For many years, the group has practiced a kind of passive evangelism, setting up businesses—hostels, organic farms, Yellow Deli restaurants—in 13 countries, focusing on locations where it will attract young, often wayward, people, including the AT (Rutland, VT; Lancaster, NH; and Hillsboro, VA); Continental Divide Trail (Abiquiu, NM, and Boulder, CO); Pacific Crest Trail (Valley Center, CA) and the Camino de Santiago (Spain).
The website hikershostel.org promotes their services but makes no mention of the Twelve Tribes. Many hikers have enjoyed the hostels’ friendly overseers and optional-pay lodging and aren’t concerned with the group’s beliefs. “Volunteers and work trade is requested,” the website announces, “but come as you are!”
“The Yellow Deli never tried to convert me, or even discuss religion with me,” says David Alan Lane, aka Squarepeg, who hiked the AT in 2016. “I loved their hospitality and warmth and will stay with them again when I next thru-hike the Appalachian Trail.”
“Overall I thought they were kind and generous people,” says Lisa Maher, who also hiked the AT in 2016. “They were so inclusive of us and curious about our hikes.”
There’s no way to know how many recruits, if any, the Twelve Tribes has gleaned from its hiker-outreach efforts.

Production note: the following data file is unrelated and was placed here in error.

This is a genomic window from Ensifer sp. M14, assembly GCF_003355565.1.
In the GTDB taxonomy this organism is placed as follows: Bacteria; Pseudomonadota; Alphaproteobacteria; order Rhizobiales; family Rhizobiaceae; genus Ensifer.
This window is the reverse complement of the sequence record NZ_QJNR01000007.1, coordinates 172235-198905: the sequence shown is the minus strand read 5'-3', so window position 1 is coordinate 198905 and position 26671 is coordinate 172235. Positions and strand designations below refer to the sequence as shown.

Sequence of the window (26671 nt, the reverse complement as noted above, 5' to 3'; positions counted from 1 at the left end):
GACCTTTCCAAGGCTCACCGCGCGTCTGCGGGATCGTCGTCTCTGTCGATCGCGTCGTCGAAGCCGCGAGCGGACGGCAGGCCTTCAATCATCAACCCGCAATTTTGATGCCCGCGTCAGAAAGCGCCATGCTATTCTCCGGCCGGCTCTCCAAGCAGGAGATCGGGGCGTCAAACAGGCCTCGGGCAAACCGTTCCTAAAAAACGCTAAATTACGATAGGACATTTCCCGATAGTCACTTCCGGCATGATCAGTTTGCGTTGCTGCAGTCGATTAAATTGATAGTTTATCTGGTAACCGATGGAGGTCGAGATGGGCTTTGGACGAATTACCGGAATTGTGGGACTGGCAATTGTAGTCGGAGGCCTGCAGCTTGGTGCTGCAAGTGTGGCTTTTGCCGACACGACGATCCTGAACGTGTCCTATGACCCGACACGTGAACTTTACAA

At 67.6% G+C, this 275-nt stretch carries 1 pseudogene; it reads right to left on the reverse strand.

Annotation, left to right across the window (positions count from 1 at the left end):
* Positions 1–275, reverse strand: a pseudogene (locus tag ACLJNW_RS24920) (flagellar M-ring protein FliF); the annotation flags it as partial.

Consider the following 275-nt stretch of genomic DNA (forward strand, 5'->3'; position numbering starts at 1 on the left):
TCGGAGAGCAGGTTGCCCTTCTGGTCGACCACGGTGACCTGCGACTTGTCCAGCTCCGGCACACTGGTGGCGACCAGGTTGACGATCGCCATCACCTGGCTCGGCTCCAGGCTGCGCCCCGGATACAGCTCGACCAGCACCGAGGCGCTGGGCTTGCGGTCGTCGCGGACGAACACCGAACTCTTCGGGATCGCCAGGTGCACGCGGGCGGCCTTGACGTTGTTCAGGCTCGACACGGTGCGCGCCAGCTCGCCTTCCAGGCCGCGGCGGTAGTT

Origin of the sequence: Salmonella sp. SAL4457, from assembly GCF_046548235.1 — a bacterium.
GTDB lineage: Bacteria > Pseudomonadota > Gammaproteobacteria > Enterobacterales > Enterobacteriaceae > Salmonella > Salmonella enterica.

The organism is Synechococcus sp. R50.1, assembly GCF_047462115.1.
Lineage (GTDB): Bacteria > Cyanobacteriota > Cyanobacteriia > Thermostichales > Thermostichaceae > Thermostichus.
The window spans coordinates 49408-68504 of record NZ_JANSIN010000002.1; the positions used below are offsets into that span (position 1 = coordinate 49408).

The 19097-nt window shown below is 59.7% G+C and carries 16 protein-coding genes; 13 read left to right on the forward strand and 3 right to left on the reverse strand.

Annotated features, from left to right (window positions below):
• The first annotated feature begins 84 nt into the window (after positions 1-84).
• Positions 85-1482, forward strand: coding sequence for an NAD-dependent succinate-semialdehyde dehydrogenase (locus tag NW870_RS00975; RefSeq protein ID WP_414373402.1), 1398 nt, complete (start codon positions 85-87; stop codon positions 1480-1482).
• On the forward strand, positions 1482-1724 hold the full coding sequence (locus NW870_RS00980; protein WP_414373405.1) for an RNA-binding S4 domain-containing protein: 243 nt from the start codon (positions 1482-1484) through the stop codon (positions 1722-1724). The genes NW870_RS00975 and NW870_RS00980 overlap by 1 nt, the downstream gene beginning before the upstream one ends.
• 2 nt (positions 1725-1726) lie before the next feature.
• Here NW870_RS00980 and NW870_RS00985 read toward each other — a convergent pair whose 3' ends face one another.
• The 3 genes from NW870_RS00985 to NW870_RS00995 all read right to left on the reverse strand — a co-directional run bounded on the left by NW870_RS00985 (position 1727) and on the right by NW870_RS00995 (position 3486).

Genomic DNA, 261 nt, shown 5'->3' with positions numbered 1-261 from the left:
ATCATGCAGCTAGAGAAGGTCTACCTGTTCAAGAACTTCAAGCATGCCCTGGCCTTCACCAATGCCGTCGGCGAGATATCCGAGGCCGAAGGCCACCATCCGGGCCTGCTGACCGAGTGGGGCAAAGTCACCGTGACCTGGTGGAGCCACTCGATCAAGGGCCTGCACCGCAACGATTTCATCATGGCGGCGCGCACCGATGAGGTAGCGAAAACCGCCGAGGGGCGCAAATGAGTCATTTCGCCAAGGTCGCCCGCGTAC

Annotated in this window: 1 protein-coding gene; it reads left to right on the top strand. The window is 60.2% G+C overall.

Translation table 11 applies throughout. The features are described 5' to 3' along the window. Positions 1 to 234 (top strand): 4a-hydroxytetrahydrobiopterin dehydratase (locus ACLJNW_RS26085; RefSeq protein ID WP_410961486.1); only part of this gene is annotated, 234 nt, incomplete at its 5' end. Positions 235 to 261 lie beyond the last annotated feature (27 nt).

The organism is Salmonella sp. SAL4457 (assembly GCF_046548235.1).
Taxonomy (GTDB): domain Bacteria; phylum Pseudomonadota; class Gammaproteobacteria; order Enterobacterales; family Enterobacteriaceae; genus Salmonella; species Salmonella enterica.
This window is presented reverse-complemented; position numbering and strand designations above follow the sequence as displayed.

But the group’s interpretation of scripture, as translated by Spriggs, has led many critics to label it a cult. Among Spriggs’s0 more controversial teachings:
- Women should be subservient to men; their primary purpose is child-bearing and -rearing.
- People of different races should not marry. “Our solution to the race problem is not to intermarry everybody,” one member told a reporter in 2011. “Our goal is not to create one gray human being.”
- Slavery is not just acceptable, but biblically sanctioned. In a 1988 teaching, Spriggs wrote that “Paul and Yahshua (the group’s name for Jesus) didn’t rebuke anyone who had slaves, so it is alright by principle to have slaves. Slavery is the only way for some people to be useful in society” and “If the (American) slaves were mistreated, it was the fault of the slave.”
- Corporal punishment is essential to raising children. “The rod expiates — takes away the guilt from a child’s heart,” Spriggs wrote in 1990.
- Lying is permissible for Twelve Tribes members.
The group, which claims a worldwide membership of “somewhere between two and three thousand,” has been subjected to police raids in Germany, Vermont, and elsewhere, following allegations of child abuse and violation of child-labor laws, and individual members have been arrested for child abuse, pedophilia, and even child murder, notes Joe Hawkins, who briefly attended meetings of the group in Winnipeg, Canada, with his wife, who soon left him to join the community.
“I thought they were simply Christian, hippy, pot-smoking people,” says Hawkins, a chiropractor who has posted his research on the group on question12tribes.com. “I didn’t know it was a half-billion-dollar organization and 13-country empire that has changed its name five times.”